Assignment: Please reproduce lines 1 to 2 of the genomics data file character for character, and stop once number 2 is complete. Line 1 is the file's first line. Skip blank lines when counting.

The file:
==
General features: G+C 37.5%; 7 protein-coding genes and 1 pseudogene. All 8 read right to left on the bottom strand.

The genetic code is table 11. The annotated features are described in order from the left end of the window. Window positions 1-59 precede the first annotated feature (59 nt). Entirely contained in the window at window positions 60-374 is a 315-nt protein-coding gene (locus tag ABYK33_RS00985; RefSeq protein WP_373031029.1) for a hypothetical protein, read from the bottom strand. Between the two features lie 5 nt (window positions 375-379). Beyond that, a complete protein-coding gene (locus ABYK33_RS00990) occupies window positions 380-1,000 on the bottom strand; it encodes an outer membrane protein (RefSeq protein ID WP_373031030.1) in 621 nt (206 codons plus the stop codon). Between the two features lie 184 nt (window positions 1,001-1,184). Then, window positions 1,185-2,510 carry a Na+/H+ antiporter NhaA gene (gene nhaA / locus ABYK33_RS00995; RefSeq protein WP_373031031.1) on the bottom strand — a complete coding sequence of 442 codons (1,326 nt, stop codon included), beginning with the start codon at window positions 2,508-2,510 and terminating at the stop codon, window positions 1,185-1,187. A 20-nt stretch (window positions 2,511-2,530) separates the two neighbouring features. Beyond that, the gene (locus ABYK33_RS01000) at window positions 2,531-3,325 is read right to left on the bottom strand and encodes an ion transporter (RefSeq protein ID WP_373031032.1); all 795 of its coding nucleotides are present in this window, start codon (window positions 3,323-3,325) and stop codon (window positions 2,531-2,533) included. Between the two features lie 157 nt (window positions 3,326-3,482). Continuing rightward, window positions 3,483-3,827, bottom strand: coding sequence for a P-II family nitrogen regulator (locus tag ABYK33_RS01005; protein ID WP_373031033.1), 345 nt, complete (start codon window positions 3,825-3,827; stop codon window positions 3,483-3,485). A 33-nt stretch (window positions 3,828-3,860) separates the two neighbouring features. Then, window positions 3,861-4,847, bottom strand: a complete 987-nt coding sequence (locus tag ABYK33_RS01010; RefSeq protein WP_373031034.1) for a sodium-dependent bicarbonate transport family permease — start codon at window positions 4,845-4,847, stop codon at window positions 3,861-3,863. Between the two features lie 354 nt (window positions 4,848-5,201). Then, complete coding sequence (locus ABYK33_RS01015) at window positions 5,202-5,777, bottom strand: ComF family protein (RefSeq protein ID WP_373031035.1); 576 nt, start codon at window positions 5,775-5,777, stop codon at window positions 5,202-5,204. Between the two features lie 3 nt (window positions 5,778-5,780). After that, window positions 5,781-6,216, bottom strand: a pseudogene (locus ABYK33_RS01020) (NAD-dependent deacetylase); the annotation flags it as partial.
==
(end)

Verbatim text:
General features: G+C 37.5%; 7 protein-coding genes and 1 pseudogene. All 8 read right to left on the bottom strand.

The genetic code is table 11. The annotated features are described in order from the left end of the window. Window positions 1-59 precede the first annotated feature (59 nt). Entirely contained in the window at window positions 60-374 is a 315-nt protein-coding gene (locus tag ABYK33_RS00985; RefSeq protein WP_373031029.1) for a hypothetical protein, read from the bottom strand. Between the two features lie 5 nt (window positions 375-379). Beyond that, a complete protein-coding gene (locus ABYK33_RS00990) occupies window positions 380-1,000 on the bottom strand; it encodes an outer membrane protein (RefSeq protein ID WP_373031030.1) in 621 nt (206 codons plus the stop codon). Between the two features lie 184 nt (window positions 1,001-1,184). Then, window positions 1,185-2,510 carry a Na+/H+ antiporter NhaA gene (gene nhaA / locus ABYK33_RS00995; RefSeq protein WP_373031031.1) on the bottom strand — a complete coding sequence of 442 codons (1,326 nt, stop codon included), beginning with the start codon at window positions 2,508-2,510 and terminating at the stop codon, window positions 1,185-1,187. A 20-nt stretch (window positions 2,511-2,530) separates the two neighbouring features. Beyond that, the gene (locus ABYK33_RS01000) at window positions 2,531-3,325 is read right to left on the bottom strand and encodes an ion transporter (RefSeq protein ID WP_373031032.1); all 795 of its coding nucleotides are present in this window, start codon (window positions 3,323-3,325) and stop codon (window positions 2,531-2,533) included. Between the two features lie 157 nt (window positions 3,326-3,482). Continuing rightward, window positions 3,483-3,827, bottom strand: coding sequence for a P-II family nitrogen regulator (locus tag ABYK33_RS01005; protein ID WP_373031033.1), 345 nt, complete (start codon window positions 3,825-3,827; stop codon window positions 3,483-3,485). A 33-nt stretch (window positions 3,828-3,860) separates the two neighbouring features. Then, window positions 3,861-4,847, bottom strand: a complete 987-nt coding sequence (locus tag ABYK33_RS01010; RefSeq protein WP_373031034.1) for a sodium-dependent bicarbonate transport family permease — start codon at window positions 4,845-4,847, stop codon at window positions 3,861-3,863. Between the two features lie 354 nt (window positions 4,848-5,201). Then, complete coding sequence (locus ABYK33_RS01015) at window positions 5,202-5,777, bottom strand: ComF family protein (RefSeq protein ID WP_373031035.1); 576 nt, start codon at window positions 5,775-5,777, stop codon at window positions 5,202-5,204. Between the two features lie 3 nt (window positions 5,778-5,780). After that, window positions 5,781-6,216, bottom strand: a pseudogene (locus ABYK33_RS01020) (NAD-dependent deacetylase); the annotation flags it as partial.